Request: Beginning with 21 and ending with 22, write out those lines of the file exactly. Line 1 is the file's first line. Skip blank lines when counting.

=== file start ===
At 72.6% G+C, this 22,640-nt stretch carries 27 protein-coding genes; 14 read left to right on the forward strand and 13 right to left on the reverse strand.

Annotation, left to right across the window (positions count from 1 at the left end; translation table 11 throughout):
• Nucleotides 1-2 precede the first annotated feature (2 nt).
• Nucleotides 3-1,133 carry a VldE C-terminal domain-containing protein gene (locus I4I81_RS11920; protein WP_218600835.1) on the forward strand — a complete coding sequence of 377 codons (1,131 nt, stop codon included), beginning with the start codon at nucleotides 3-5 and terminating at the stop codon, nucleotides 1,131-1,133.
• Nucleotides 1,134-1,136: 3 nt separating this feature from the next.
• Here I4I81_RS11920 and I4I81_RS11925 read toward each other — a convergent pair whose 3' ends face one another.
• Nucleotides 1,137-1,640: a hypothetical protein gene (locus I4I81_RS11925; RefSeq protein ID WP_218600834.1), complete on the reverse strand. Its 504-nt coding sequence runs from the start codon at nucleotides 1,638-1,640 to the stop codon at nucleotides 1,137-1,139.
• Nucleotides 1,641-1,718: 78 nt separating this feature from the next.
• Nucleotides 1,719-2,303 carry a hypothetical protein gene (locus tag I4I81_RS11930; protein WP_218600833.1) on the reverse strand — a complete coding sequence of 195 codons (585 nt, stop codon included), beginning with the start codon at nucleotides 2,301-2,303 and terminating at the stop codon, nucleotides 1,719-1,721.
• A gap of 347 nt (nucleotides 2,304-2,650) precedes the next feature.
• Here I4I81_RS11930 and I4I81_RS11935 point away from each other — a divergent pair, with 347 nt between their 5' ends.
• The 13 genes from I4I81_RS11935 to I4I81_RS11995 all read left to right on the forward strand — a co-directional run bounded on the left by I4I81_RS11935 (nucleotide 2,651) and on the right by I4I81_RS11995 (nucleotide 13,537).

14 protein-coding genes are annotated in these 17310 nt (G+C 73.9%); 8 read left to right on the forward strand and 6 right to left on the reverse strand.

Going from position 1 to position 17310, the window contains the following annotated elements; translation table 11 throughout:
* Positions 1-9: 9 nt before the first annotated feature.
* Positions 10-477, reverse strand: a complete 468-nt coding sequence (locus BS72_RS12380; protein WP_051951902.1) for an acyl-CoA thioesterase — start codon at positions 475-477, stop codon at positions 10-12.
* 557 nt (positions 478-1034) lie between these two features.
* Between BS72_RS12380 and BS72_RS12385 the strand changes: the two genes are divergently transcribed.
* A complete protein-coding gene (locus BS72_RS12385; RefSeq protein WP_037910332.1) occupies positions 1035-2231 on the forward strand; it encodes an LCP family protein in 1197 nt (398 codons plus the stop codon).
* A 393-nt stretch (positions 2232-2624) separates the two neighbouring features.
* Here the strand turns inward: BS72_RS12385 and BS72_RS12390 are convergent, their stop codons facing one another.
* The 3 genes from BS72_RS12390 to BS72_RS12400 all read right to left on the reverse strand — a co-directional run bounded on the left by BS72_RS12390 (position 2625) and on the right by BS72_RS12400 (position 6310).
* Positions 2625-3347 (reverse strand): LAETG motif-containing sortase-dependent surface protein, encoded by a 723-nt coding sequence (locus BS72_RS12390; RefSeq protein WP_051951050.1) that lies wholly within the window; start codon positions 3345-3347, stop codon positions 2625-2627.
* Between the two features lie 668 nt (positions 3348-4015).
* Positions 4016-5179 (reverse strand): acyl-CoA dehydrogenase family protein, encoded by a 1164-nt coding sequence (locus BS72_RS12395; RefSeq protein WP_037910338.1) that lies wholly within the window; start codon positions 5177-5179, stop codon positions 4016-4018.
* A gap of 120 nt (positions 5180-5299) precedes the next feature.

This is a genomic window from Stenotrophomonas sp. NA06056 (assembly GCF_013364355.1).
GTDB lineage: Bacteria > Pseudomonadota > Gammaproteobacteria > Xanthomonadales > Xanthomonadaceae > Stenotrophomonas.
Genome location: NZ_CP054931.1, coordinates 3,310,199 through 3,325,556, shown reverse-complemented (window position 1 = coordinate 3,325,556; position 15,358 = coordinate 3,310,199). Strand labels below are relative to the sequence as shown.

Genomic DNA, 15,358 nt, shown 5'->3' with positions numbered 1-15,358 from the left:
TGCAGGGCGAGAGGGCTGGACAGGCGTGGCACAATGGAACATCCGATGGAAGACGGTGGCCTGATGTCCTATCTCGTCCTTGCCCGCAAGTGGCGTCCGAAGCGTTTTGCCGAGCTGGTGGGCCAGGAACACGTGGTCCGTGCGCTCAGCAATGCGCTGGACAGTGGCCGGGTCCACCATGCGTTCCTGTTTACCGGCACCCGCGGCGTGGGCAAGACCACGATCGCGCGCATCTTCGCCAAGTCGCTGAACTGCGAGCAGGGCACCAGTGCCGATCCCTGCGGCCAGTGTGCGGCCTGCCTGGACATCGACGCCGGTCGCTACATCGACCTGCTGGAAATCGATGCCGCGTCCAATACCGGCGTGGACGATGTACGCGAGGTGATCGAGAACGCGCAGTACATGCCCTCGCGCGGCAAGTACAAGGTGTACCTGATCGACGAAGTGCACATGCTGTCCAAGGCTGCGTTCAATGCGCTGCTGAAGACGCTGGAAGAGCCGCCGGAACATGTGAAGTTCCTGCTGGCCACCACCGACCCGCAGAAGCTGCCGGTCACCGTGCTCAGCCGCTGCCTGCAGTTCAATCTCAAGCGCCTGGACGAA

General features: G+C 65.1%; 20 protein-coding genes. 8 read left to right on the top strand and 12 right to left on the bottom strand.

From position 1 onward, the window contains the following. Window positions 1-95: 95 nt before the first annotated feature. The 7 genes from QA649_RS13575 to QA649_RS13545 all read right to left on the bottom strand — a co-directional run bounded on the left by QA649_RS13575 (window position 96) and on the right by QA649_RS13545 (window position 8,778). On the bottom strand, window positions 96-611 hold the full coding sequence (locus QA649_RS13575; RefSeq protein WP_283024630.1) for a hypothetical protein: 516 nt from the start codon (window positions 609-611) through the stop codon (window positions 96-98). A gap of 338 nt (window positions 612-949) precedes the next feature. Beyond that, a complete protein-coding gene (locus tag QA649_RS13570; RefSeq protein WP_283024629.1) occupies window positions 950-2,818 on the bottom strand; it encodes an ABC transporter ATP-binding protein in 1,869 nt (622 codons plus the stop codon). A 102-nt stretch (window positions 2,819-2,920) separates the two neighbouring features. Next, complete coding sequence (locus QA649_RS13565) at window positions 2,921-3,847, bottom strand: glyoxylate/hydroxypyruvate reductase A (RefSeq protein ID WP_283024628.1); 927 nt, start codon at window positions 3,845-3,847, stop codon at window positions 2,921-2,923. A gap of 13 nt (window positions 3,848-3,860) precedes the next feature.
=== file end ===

* Here the strand turns inward: BS72_RS12385 and BS72_RS12390 are convergent, their stop codons facing one another.
* The 3 genes from BS72_RS12390 to BS72_RS12400 all read right to left on the reverse strand — a co-directional run bounded on the left by BS72_RS12390 (position 2625) and on the right by BS72_RS12400 (position 6310).